Botany started in this University in 1711. Over the ensuing centuries we have grown to a discipline of nine academic positions, four technical positions, an executive officer, a herbarium assistant, several research fellows and ~37 Ph.D. students.
The core of the Department is the handsome Botany building with its unique international herbarium. We also occupy laboratory and office space in nearby buildings, as well as the College Botanic Gardens at Dartry.
Average annual research income in the Department since 2000 runs at ~1.7 million Euros. Our research covers the role of pollinating insects in ensuring a harvest in some major crop plants; the flux of gases in agricultural soils and their potential influences on climate change; the discovery of plant species new to science in the forests of South-east Asia and Central America; the sustainable treatment of sewage sludge and mining wastes; and the impacts of fire on Irish vegetation, over a timescale ranging from decades to millennia. Part of these activities finds a focus through the Trinity Centre for Biodiversity Research.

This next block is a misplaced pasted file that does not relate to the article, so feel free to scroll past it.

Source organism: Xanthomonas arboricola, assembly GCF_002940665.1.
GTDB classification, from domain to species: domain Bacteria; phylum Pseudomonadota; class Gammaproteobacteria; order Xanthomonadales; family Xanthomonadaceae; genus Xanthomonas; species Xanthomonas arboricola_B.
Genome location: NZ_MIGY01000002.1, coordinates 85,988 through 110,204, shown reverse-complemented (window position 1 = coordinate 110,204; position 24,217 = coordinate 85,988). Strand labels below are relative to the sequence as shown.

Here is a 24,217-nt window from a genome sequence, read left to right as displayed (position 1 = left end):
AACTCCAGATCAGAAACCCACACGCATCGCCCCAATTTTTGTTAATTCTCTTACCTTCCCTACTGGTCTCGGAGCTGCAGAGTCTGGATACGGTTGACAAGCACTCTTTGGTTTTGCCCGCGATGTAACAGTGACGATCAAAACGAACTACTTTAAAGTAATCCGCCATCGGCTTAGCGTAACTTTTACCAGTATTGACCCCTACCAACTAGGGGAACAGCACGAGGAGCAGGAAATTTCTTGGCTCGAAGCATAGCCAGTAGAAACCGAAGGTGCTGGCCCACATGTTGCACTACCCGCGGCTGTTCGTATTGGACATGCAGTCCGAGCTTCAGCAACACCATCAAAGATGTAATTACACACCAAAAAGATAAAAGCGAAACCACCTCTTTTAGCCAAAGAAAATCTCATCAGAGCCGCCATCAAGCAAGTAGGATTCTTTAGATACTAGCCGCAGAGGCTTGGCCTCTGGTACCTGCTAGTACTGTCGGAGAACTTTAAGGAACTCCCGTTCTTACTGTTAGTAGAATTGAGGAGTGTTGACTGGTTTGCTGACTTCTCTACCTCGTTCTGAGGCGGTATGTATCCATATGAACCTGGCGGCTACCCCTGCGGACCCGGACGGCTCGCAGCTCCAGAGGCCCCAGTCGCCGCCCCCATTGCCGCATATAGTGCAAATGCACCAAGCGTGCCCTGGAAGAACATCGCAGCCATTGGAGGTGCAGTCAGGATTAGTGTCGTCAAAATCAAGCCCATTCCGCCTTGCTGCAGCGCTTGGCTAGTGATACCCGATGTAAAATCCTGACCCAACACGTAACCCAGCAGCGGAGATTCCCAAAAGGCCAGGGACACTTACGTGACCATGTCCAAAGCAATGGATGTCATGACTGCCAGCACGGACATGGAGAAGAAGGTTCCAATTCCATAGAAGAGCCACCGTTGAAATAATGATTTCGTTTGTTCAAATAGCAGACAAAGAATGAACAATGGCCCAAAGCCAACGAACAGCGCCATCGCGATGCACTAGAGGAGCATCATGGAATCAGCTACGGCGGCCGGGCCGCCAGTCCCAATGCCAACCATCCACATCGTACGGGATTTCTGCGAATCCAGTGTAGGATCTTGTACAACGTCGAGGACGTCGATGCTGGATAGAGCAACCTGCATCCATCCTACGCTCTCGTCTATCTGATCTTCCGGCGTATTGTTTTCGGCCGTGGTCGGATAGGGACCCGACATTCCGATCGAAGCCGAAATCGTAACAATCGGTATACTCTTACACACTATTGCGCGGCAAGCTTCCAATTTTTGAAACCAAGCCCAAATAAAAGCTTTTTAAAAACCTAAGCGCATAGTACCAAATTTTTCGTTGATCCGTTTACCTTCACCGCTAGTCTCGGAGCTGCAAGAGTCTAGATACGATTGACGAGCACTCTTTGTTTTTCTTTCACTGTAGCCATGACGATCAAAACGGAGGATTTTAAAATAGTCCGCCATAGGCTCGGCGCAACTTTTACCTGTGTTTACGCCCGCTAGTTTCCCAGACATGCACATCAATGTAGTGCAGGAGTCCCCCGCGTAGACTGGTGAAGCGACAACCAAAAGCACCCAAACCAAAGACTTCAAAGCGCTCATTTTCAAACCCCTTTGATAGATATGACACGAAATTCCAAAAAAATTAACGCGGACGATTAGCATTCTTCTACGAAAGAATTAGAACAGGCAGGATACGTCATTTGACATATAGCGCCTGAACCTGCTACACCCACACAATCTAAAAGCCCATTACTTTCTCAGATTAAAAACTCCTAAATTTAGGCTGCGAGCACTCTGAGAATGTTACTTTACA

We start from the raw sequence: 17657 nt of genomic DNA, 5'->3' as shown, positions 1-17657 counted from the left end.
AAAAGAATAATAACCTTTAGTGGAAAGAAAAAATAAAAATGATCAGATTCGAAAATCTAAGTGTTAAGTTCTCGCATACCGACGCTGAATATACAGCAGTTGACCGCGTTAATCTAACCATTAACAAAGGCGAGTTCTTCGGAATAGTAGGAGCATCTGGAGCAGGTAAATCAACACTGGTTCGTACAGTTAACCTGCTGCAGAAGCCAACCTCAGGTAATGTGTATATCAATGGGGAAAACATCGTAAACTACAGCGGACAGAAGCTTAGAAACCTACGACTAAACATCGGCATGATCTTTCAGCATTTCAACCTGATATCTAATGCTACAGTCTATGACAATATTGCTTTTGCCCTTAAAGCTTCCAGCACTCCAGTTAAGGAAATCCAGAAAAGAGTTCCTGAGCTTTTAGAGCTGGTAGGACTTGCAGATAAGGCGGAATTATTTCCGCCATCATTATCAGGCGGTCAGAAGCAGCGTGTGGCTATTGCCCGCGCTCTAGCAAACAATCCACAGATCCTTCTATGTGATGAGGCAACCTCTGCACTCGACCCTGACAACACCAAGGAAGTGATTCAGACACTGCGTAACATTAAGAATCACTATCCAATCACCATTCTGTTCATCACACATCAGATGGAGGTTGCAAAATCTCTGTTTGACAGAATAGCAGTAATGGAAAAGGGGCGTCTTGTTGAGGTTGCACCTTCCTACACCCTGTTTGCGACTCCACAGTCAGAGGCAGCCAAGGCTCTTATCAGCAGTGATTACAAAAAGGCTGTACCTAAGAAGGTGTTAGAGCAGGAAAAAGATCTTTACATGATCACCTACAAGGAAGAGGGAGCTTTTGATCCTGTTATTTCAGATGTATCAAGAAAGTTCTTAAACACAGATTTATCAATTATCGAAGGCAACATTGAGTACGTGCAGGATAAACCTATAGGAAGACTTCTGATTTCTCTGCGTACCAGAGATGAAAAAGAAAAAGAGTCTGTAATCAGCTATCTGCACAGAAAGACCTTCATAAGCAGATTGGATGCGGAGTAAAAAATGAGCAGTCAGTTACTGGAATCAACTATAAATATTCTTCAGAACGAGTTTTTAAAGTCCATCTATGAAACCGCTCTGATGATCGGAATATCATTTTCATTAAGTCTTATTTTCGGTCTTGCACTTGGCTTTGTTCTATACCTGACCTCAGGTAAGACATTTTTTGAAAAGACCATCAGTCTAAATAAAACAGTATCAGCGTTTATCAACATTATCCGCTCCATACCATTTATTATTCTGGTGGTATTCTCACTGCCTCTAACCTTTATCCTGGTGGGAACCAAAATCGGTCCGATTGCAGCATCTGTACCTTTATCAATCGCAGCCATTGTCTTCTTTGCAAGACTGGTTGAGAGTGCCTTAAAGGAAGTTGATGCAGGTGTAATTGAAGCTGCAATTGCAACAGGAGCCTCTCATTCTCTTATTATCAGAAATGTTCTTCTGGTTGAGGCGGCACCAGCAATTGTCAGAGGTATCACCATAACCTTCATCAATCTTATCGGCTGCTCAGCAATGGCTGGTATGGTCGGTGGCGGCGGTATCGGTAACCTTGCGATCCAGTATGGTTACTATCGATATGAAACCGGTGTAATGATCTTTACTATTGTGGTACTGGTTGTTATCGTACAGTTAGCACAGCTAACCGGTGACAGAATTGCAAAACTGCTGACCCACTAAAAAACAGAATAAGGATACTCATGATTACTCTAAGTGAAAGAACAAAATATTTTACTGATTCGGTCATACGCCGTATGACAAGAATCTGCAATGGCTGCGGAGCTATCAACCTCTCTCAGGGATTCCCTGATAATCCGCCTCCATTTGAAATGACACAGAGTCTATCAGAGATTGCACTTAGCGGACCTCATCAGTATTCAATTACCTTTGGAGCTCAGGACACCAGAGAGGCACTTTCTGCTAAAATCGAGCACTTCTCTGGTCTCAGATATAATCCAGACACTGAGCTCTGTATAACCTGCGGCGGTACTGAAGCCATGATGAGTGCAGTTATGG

Our research informs our teaching. We run two undergraduate programmes through the Department leading to degrees in Plant Sciences and Environmental Sciences, and run the degree programme in Functional Biology, jointly with the Zoology Department. We contribute to the M.Sc. programmes in Biodiversity & Conservation and in Environmental Sciences, and to other undergraduate degree programmes in the School of Natural Sciences.
We hope our website provides you with a good introduction.If, however, you require further information, feel free to contact us directly. You are also welcome to visit should you be in Dublin; we are proud of our city centre campus and of our Department.
Daniel L. Kelly
Head of Botany